If the machines on the VPN are all running Windows and the purpose of the VPN is to facilitate Windows gaming, and you have a powerful computer running Windows that you use for gaming, then you might just want to use that as your VPN server. Regardless of what VPN solution you choose, there's no fundamental reason why the server must be separate from the machines using the VPN.
Whether you host the VPN with Windows, Ubuntu, or some other OS, it seems from your question that you're most interested in knowing about the advantages of various VPN's from the perspective of Windows usability and performance. Therefore, you might get better answers if you were to ask a reformulated version of your question somewhere Windows is supported, such as Super User.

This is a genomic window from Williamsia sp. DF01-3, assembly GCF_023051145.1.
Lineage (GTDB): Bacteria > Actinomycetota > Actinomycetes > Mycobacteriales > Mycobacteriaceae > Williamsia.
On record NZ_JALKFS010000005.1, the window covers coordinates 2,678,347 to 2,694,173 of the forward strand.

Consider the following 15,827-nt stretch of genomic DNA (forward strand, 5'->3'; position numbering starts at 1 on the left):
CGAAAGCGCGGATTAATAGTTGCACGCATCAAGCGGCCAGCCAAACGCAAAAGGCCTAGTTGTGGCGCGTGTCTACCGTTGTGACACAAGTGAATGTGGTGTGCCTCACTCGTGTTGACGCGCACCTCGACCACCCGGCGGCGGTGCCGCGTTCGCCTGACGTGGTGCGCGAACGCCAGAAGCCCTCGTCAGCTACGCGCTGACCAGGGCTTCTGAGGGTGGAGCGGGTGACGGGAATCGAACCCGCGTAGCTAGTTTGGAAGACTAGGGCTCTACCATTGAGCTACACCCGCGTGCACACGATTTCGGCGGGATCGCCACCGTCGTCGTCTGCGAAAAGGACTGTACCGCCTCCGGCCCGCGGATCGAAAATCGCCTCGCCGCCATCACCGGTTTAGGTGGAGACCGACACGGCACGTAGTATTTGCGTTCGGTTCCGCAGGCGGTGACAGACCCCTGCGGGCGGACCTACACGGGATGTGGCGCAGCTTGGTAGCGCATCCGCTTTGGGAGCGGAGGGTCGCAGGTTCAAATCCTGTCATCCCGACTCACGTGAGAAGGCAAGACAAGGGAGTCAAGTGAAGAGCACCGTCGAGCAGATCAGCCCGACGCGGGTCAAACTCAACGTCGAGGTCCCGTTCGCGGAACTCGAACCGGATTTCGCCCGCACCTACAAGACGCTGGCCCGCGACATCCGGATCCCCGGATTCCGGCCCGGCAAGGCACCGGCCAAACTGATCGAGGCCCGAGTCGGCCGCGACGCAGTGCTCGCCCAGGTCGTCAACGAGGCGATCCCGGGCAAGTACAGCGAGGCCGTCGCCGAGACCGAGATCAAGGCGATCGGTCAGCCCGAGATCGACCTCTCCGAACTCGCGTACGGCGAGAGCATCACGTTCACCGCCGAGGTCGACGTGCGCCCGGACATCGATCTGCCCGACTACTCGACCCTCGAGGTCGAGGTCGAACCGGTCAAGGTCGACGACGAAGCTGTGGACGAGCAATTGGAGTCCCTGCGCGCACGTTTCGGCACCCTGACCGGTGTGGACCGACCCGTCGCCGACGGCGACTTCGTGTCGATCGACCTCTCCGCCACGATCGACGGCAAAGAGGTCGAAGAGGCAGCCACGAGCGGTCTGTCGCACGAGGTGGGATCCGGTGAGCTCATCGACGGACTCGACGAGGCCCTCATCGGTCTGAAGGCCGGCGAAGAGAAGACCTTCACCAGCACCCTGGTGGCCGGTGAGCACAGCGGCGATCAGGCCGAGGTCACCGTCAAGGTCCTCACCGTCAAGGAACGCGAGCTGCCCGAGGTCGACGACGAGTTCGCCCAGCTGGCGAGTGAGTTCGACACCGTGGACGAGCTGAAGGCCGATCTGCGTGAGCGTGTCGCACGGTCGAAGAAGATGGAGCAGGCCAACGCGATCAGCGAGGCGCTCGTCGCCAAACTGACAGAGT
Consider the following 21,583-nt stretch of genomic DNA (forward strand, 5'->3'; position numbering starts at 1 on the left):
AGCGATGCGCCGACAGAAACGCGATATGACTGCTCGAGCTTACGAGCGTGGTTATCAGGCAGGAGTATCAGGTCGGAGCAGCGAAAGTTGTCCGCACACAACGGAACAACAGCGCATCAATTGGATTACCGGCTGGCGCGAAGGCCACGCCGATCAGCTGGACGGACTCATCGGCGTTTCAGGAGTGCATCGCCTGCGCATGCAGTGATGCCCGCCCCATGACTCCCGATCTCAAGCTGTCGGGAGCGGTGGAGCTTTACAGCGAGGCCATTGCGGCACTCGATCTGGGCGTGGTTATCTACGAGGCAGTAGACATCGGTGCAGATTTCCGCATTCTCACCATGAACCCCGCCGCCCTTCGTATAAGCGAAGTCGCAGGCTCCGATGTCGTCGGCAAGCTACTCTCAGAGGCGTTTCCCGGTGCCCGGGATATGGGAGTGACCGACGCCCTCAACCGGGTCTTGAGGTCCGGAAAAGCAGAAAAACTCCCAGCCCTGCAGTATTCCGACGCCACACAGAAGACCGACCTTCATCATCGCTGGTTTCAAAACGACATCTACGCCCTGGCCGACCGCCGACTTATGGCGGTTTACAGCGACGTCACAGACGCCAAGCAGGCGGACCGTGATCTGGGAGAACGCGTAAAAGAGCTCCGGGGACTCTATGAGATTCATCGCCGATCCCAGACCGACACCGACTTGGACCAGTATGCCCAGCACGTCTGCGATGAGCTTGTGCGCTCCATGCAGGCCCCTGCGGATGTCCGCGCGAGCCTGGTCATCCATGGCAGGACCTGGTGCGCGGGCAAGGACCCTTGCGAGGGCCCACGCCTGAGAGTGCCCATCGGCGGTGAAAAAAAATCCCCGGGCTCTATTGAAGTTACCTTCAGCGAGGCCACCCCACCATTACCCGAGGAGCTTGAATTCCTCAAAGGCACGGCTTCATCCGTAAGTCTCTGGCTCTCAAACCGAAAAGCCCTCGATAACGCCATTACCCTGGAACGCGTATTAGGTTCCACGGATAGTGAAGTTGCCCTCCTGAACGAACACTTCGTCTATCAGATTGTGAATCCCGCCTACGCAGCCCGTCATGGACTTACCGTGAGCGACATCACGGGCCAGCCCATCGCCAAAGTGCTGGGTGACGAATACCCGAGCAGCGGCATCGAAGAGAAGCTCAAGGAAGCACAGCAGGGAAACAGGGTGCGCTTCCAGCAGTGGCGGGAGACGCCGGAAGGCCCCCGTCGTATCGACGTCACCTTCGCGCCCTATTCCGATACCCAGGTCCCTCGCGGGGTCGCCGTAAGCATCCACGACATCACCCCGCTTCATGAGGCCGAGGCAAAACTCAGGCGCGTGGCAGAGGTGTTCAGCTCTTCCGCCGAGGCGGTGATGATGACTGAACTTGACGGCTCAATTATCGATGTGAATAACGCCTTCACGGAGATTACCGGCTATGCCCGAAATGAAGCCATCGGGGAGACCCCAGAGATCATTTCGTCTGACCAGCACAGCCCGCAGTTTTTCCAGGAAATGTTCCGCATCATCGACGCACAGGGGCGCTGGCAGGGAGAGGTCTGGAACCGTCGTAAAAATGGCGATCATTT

Since you're using Windows, presumably you're willing to use proprietary software. (Many games have proprietary engines, too.) So you might consider using Hamachi (see also this article). It's proprietary but not payware unless you use some of the more advanced features. It provides VPN without the need for a VPN server. Hamachi supports Windows and Mac OS X and has a beta client for GNU/Linux (including Ubuntu). This may work well even if the VPN must be accessed robustly by Ubuntu (for example, if you run dedicated game servers on an Ubuntu machine). If the VPN need only be accessed casually by Ubuntu, then this will almost certainly work well.